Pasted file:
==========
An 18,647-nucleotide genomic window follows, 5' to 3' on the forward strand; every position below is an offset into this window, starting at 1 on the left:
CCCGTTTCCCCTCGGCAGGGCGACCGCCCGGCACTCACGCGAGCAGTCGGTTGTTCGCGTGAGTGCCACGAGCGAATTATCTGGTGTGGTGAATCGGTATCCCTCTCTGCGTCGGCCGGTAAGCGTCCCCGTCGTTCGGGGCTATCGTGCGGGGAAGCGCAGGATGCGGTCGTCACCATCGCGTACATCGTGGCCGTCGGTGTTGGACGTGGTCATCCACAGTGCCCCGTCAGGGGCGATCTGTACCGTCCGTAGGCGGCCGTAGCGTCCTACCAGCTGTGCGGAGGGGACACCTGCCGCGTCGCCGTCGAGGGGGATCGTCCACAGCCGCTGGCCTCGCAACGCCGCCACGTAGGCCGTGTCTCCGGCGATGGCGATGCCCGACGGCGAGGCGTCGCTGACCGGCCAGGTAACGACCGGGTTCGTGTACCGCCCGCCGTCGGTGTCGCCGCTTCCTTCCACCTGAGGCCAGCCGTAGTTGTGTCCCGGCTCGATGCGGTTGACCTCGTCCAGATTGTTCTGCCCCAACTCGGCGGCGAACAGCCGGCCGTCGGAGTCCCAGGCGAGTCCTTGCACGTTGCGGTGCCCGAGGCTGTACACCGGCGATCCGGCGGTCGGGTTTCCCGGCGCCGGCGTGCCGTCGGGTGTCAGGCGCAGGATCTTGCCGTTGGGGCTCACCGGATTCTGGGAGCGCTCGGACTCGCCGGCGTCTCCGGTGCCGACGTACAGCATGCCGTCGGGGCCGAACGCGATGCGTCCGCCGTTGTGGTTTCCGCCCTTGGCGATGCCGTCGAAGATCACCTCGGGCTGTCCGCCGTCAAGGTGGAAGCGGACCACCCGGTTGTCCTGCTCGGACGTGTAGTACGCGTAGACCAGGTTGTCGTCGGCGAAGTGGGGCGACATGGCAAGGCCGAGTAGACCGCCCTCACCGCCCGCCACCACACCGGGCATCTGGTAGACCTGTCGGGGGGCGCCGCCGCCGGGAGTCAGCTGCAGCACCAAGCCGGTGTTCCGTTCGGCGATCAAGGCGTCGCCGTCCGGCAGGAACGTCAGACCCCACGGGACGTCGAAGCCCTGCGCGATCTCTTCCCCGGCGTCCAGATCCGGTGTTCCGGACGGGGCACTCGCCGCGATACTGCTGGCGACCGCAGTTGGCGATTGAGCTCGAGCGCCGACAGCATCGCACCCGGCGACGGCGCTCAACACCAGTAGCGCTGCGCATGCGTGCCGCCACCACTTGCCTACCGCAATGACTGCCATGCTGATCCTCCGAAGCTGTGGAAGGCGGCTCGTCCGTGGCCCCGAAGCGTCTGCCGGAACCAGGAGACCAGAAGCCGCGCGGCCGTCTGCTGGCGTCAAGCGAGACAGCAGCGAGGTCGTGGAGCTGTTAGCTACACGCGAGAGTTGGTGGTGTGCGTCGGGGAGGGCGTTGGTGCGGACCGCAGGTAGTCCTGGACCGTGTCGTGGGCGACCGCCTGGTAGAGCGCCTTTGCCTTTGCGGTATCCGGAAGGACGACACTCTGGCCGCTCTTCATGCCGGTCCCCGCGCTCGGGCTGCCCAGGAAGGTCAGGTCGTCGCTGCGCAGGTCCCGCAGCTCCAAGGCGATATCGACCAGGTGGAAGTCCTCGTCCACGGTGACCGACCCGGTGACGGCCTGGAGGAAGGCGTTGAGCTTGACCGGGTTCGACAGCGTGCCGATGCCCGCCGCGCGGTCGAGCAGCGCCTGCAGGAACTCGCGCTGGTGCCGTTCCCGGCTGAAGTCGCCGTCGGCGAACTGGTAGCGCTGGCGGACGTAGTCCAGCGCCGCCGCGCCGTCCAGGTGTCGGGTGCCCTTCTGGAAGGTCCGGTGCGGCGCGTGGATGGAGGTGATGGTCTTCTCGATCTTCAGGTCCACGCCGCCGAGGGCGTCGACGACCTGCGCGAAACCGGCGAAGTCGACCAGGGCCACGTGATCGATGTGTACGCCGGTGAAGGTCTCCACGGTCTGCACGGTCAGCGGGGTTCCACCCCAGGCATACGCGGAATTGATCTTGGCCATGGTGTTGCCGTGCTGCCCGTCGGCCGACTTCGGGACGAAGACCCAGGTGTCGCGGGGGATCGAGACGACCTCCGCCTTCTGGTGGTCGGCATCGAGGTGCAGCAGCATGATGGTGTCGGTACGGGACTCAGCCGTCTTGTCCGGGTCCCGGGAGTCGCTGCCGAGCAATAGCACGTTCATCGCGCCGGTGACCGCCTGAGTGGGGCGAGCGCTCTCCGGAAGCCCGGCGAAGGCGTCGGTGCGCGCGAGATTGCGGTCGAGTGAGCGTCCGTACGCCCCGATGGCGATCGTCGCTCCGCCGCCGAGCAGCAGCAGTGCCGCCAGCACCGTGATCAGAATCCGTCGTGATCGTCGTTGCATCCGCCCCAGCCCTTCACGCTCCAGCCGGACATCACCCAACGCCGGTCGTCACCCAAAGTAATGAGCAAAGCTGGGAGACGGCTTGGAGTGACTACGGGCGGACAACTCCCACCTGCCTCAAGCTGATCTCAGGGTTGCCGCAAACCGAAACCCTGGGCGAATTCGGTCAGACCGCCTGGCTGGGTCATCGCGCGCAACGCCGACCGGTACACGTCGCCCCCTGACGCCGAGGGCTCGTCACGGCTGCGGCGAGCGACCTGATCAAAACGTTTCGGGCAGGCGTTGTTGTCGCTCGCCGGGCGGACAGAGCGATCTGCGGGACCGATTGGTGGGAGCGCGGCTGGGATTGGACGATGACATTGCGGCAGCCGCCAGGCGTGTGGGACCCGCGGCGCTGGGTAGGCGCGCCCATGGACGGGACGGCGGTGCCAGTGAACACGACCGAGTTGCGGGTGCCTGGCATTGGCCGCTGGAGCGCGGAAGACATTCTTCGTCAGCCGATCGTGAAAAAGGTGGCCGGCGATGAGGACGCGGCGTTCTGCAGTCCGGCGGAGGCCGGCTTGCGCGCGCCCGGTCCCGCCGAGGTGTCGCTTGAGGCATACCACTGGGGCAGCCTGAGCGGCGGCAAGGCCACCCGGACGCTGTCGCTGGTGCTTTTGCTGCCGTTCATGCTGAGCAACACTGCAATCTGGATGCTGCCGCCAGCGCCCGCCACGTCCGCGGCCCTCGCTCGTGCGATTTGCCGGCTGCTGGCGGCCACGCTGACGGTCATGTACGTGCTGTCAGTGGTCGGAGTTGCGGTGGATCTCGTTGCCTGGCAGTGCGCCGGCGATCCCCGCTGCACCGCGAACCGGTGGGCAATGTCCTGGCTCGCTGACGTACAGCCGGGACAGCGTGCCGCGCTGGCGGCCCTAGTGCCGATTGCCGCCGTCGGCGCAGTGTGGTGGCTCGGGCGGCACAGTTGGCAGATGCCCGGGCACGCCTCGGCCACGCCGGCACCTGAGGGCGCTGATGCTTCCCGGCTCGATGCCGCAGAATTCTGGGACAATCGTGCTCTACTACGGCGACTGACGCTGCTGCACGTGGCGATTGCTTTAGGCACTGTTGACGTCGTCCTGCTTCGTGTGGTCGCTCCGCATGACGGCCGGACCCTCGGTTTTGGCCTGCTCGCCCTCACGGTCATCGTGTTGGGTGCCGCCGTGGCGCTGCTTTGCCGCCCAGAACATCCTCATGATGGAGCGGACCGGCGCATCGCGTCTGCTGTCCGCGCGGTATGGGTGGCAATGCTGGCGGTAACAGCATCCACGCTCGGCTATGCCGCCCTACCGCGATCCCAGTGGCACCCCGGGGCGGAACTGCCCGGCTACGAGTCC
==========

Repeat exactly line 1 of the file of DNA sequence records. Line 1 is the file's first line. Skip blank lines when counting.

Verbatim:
An 18,647-nucleotide genomic window follows, 5' to 3' on the forward strand; every position below is an offset into this window, starting at 1 on the left: